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“What day is it today?” or “ When are we going to the park?” These are questions all parents are used to hear. Children tend to be curious by nature, and this curiosity it’s a great asset for them. By being curious, children get to learn about the world and the people that surround them, and they fulfill that ongoing search for information as they grow up. And even though that making question is a knowledge that comes naturally, reinforcing the lessons about the so-called wh- questions and how to make them is always useful, both for English speakers and English learners.
Questions are an important form of communication, through questions children start figuring out their world. Usually, the need to ask for information arises in children as young as 2 years old, at least by using basic spoken language, since they are able to make simpler questions before this time just by pointing at something or looking inquisitively around them.
Considering the need for information that children have from an early age, it’s advisable to start by teaching them question words and their uses. Now, let’s start taking a look at how to make questions in English.
Questions words are terms specifically used to gather information about a topic, person, or situation. Given their nature, these are the first words children use to acquire facts about their worlds. This type of questions gets their name from the fact that most of them start with wh- or h.
"What" is the most common question word used by children as old as 2 years old. It can refer to an object, an idea or an action.
What is that?
What time is it?
What’s your name?
"Where" is the question word to use when asking for information about a place.
Where is the park?
Where is the teddy bear?
The information gathered by asking “who” refers always to a person.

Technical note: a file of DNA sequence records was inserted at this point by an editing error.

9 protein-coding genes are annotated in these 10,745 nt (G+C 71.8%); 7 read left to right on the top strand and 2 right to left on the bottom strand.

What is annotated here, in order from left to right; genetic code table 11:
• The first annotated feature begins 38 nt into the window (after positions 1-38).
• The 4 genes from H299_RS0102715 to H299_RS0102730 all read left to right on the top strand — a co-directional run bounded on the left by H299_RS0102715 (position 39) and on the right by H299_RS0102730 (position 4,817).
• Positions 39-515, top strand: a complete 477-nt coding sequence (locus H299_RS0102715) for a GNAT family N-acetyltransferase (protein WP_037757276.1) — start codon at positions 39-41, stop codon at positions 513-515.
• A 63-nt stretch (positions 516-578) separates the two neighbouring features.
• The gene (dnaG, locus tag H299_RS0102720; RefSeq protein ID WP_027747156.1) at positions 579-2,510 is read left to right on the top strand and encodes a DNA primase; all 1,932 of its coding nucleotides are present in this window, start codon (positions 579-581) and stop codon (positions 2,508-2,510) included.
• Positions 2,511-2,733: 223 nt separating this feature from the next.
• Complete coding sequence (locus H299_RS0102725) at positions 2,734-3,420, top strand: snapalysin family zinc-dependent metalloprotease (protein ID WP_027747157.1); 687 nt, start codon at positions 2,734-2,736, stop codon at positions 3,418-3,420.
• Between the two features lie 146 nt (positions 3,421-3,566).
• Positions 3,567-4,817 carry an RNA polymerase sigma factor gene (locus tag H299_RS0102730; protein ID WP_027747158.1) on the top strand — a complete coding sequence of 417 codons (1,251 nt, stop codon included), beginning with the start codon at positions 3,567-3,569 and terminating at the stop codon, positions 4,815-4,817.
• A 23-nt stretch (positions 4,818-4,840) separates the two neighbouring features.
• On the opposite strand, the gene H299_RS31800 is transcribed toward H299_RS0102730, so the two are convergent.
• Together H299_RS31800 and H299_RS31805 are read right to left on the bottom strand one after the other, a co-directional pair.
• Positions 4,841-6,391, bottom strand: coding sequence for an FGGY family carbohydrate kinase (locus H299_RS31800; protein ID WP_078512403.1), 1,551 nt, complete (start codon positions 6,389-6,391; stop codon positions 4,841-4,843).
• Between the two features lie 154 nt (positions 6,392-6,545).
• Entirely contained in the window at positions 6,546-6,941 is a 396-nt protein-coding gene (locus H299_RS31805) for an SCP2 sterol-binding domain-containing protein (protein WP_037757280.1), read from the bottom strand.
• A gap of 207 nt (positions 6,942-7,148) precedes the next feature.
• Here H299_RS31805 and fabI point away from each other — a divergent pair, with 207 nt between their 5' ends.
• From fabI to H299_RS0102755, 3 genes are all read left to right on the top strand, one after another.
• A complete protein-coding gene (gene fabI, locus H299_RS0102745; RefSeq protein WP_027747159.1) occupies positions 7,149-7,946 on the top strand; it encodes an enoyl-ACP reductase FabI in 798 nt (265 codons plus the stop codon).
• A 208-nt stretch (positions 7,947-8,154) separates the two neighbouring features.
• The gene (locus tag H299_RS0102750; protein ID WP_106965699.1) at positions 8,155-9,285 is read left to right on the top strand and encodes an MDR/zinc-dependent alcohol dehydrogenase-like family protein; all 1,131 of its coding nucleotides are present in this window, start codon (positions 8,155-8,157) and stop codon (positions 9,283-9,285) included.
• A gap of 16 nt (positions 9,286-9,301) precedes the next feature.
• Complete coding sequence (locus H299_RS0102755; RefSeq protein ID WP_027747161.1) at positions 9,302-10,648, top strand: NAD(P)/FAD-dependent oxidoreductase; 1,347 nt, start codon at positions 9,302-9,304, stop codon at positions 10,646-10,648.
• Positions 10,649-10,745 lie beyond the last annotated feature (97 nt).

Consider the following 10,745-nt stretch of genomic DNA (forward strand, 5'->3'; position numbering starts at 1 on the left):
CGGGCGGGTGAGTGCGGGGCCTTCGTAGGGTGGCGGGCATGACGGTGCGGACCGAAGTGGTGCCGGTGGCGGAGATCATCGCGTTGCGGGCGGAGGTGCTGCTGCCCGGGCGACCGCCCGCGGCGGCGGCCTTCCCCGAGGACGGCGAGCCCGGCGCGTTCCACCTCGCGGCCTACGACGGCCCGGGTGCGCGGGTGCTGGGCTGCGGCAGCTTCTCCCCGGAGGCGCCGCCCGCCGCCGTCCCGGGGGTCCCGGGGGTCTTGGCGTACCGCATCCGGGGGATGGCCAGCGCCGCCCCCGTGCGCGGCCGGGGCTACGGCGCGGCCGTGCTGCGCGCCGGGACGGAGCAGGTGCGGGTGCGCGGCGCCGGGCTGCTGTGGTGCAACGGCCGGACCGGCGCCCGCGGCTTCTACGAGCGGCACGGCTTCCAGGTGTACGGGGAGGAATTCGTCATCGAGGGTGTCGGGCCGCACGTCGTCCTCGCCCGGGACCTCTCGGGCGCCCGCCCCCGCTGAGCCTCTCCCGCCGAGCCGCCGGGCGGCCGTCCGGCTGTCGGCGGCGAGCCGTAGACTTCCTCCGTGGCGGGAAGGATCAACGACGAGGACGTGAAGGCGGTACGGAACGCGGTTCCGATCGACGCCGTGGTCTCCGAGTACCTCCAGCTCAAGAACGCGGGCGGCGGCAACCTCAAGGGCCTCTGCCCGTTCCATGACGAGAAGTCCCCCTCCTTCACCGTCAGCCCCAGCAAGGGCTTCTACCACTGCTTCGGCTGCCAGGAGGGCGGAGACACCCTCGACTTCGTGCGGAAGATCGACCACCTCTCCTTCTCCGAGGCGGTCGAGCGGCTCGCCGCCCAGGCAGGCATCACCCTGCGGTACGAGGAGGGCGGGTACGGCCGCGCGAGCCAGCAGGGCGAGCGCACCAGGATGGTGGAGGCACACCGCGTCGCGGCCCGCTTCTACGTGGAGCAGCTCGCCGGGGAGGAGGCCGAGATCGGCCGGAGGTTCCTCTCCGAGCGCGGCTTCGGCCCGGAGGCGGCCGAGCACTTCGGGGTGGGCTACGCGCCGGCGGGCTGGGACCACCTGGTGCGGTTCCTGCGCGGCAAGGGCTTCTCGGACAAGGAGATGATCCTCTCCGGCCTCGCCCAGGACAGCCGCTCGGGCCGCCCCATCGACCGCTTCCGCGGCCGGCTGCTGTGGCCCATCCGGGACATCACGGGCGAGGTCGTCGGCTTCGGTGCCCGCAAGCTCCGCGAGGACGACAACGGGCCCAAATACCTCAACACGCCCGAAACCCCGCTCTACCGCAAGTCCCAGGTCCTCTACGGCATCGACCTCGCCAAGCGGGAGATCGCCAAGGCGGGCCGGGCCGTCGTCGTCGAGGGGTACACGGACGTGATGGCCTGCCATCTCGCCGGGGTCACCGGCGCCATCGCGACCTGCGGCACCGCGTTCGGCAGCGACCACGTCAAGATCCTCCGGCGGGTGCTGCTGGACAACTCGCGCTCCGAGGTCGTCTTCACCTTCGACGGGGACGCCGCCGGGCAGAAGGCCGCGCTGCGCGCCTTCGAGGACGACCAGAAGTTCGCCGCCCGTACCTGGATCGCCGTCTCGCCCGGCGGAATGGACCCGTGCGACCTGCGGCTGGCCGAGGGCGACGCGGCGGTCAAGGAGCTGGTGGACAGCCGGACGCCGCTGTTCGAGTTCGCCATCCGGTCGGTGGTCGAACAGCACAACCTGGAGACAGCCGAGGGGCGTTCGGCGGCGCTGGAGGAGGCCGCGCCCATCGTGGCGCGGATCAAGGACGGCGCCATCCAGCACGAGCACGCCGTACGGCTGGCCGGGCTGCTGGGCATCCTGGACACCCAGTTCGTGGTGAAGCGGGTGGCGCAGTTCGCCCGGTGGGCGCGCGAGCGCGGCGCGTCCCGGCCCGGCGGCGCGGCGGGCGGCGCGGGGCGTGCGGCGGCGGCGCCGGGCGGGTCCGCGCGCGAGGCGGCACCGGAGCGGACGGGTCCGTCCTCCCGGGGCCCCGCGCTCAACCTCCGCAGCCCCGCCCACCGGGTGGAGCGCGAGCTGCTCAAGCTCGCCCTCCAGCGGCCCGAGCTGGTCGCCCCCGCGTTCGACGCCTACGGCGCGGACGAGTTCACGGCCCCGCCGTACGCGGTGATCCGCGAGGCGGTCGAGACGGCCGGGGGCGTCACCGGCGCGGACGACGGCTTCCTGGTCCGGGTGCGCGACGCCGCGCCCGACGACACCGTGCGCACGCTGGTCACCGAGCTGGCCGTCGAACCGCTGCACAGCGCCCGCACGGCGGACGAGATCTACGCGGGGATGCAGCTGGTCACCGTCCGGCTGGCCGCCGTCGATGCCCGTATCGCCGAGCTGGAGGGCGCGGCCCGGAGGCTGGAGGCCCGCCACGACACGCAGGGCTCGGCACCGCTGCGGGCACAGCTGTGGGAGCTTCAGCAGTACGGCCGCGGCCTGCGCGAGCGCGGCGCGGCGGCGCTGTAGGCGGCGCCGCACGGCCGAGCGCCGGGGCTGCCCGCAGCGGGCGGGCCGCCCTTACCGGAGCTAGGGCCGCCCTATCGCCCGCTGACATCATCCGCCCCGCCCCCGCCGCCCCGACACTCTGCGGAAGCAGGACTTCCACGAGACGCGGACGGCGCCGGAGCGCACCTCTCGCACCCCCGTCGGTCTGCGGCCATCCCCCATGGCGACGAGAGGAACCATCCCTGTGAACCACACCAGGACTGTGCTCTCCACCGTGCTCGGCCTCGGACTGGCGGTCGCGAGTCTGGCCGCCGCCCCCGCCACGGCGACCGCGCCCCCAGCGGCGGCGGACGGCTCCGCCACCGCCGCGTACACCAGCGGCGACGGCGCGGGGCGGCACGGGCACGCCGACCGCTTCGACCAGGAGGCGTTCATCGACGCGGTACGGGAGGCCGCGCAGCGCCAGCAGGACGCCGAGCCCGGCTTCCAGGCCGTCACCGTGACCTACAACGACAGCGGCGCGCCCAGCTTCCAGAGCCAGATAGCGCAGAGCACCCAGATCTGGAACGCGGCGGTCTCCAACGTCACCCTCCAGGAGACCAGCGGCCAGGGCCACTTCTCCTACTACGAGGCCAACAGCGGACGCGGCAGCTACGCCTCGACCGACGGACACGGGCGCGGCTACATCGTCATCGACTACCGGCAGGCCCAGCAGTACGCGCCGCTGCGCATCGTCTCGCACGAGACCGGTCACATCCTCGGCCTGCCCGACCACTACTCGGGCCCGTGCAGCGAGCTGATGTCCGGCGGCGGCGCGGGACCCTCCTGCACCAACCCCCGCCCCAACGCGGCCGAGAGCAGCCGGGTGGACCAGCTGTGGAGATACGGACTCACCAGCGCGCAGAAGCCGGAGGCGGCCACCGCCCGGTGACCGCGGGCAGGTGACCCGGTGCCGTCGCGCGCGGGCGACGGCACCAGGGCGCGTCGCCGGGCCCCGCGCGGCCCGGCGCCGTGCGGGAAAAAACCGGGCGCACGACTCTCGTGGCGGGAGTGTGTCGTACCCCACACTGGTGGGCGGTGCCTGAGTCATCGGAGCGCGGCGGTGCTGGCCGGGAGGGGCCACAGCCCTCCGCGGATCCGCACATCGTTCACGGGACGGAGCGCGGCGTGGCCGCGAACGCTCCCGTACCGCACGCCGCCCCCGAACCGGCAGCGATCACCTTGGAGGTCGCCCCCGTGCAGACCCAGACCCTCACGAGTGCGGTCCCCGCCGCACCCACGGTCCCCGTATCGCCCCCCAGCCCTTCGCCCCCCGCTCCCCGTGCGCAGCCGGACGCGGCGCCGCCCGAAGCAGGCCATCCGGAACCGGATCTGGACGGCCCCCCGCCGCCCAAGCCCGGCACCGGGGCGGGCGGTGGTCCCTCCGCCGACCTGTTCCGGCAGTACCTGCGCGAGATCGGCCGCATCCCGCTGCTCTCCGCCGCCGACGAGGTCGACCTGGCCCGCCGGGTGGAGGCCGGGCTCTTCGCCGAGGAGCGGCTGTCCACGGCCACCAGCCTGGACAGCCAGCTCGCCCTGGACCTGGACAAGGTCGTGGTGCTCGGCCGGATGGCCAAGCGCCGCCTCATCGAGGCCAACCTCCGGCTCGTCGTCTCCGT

Who is she?
Who is your teacher?
If your little one wants to know about a specific time, "when" is the word to use when asking.
When are we leaving?
When do you go to school?
Asking “why” is making an inquiry about a reason or purpose of something.
Why are you learning English?
Why are there clouds in the sky?
"Which" is the question word to use when asking about choices.
Which one do you like: a blue car or a green car?
Which one of these dresses is yours?
"Whose' is used when asking someone about possession.
Whose book is this?
Whose house is it?
Even though this question word doesn’t start with wh-, "how" is still is one of the basics. It’s used to talk about manner, like the way that something happened.
How are you?
How was your lunch?
There are a few more questions that can be asked using “how” as a question words, let’s check some of them out.
We use how much to ask about quantities of things that can’t be easily counted (money, work, sugar, water)
How much water is in the pool?
How much money does that bike cost?
When we want to ask about the number of things that can be numbered, we used this option, for example: to count apples, cars or toys.
How many toys do you have?
How many apples did mom buy?
However, besides using the questions words to request for information, there is another way to ask for something, that is through yes or no questions. What what’s the difference between these and question words? Well, while wh- questions are answered with the requested info, the other ones can be answered by saying yes or no!
This type of questions is also called closed questions since the answers can be very simple!
Let’s take a look at some yes or no questions to start a conversation with children that can be practiced with the little ones, and also some of their possible answers:
Are your siblings older than you?
Yes, they are.
No, they aren’t. They are younger than me.
Do you have any pets?
Yes, I do. I have a dog.
No, I don’t.
Are you going to school?
Yes, I am going to school!
No, I’m not. I’m on vacation.
Do you like apples?
Yes, I do. I like apples.
No, I don’t. I prefer peaches.
Do you play with toys?
Yes, I do. I play with lots of toys.
No, I don’t. I like to play with my friends.
Are you going to the park later?
Yes, I am.
No, I’m not. I am going to the museum.
As you can see, there are lots of information that can be gathered by using question words. Now, let’s see some of the most common questions that can be used by learners of English as a second language. These questions are great to start conversations with children since they spark their interest.
What is your favorite thing to do?
What was your favorite part of your day at school?
What’s the funniest thing you saw this week?
Where is your favorite place to be?
Where does your Mom/Dad work?
When is your birthday?
How is your bedroom decorated?
What is your favorite book? Why do you like it?
What do you like to do for fun?
Where do you like to go on vacation?
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